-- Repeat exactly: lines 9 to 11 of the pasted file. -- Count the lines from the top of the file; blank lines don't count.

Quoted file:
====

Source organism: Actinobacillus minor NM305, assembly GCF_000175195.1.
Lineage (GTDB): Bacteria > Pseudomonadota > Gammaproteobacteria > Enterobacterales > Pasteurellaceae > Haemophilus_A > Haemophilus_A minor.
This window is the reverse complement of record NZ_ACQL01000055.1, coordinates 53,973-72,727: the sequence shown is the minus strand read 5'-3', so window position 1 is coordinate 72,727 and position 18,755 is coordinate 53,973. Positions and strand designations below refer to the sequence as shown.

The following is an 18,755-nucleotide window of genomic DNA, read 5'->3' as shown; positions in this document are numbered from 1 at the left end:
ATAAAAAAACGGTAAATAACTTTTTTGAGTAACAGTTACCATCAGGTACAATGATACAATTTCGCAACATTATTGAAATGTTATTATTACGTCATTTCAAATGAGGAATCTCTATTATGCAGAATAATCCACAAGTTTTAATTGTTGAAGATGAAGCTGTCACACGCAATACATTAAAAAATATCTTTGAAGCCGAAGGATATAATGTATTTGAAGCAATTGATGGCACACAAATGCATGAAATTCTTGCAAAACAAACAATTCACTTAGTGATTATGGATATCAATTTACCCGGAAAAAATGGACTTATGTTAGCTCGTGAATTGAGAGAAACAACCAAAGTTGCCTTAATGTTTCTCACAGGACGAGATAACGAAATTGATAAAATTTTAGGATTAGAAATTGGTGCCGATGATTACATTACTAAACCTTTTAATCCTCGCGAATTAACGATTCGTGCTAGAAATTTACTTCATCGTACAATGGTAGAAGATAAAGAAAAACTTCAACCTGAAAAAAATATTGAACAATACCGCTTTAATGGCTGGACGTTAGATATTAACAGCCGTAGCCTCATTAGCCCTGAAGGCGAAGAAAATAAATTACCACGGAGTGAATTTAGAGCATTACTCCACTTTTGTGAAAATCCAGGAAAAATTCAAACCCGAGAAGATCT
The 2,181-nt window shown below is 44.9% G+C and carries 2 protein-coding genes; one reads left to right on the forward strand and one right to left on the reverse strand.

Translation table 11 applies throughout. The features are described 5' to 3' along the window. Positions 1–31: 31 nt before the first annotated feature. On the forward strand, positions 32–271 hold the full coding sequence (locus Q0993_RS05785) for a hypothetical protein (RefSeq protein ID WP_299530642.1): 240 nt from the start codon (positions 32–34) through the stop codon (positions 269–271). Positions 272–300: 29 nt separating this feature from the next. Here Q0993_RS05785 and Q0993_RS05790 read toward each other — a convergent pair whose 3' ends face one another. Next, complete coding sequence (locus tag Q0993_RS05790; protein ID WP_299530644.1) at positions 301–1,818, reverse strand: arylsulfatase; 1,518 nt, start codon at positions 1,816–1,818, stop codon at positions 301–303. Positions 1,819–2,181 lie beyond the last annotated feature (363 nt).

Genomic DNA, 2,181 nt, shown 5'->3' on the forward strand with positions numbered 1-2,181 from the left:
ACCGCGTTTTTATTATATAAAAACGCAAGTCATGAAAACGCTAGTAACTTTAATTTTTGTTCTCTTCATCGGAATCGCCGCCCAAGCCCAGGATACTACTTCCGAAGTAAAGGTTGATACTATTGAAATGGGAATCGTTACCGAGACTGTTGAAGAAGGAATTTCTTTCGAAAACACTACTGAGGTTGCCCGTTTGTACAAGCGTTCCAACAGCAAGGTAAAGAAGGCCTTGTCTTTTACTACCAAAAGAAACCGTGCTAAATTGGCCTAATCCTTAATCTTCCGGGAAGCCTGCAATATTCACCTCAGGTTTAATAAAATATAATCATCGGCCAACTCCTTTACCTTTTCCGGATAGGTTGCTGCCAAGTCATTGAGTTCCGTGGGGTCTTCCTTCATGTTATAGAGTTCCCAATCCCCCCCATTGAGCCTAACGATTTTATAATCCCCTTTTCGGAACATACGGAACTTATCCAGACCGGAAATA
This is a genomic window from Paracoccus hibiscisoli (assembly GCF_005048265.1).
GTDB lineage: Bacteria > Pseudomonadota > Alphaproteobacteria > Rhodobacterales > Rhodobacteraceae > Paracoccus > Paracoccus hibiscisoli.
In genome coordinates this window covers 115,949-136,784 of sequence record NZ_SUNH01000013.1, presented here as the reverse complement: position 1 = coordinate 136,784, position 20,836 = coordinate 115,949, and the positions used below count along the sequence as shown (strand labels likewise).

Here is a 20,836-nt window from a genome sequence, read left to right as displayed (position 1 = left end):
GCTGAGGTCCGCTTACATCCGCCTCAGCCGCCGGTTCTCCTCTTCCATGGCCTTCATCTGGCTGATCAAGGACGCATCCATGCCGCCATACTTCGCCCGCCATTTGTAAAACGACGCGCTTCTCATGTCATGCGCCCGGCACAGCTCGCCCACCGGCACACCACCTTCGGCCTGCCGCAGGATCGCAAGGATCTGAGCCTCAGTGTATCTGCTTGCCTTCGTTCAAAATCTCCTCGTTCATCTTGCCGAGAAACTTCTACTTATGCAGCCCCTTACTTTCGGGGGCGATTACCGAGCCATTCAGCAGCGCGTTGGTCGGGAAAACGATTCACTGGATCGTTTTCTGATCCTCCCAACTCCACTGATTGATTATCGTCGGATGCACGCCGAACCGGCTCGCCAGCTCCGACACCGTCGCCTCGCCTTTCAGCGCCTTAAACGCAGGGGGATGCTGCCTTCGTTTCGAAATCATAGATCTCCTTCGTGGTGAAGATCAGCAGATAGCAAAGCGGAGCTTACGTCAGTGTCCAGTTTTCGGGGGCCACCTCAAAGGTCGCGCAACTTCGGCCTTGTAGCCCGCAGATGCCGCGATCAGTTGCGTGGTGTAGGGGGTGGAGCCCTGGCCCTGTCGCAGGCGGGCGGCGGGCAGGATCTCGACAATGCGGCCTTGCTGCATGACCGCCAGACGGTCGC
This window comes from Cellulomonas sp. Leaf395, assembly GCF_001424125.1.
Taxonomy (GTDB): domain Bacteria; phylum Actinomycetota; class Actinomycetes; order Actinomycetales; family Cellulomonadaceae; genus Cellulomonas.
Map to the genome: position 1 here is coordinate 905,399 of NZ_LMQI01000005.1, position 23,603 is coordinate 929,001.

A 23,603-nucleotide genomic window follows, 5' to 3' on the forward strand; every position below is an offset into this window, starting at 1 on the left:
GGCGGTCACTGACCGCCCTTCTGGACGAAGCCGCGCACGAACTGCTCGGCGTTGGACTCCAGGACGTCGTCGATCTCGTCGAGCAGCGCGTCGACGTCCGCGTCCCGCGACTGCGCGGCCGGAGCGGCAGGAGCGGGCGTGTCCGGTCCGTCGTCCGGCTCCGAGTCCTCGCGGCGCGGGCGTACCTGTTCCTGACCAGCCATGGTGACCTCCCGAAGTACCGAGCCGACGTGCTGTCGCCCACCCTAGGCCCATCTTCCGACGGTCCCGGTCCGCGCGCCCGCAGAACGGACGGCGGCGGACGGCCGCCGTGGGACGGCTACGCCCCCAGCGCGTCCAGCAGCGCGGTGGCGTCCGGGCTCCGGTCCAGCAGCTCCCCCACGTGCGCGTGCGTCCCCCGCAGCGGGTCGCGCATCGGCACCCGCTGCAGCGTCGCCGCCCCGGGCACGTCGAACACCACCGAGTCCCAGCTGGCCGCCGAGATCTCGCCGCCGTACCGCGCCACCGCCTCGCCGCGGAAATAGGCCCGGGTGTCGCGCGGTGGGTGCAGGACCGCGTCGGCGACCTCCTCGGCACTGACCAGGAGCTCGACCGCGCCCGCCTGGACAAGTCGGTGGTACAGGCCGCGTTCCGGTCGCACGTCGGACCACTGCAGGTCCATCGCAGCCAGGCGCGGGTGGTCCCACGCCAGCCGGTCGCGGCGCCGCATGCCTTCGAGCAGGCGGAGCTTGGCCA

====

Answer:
ACCGCGTTTTTATTATATAAAAACGCAAGTCATGAAAACGCTAGTAACTTTAATTTTTGTTCTCTTCATCGGAATCGCCGCCCAAGCCCAGGATACTACTTCCGAAGTAAAGGTTGATACTATTGAAATGGGAATCGTTACCGAGACTGTTGAAGAAGGAATTTCTTTCGAAAACACTACTGAGGTTGCCCGTTTGTACAAGCGTTCCAACAGCAAGGTAAAGAAGGCCTTGTCTTTTACTACCAAAAGAAACCGTGCTAAATTGGCCTAATCCTTAATCTTCCGGGAAGCCTGCAATATTCACCTCAGGTTTAATAAAATATAATCATCGGCCAACTCCTTTACCTTTTCCGGATAGGTTGCTGCCAAGTCATTGAGTTCCGTGGGGTCTTCCTTCATGTTATAGAGTTCCCAATCCCCCCCATTGAGCCTAACGATTTTATAATCCCCTTTTCGGAACATACGGAACTTATCCAGACCGGAAATA
This is a genomic window from Paracoccus hibiscisoli (assembly GCF_005048265.1).
GTDB lineage: Bacteria > Pseudomonadota > Alphaproteobacteria > Rhodobacterales > Rhodobacteraceae > Paracoccus > Paracoccus hibiscisoli.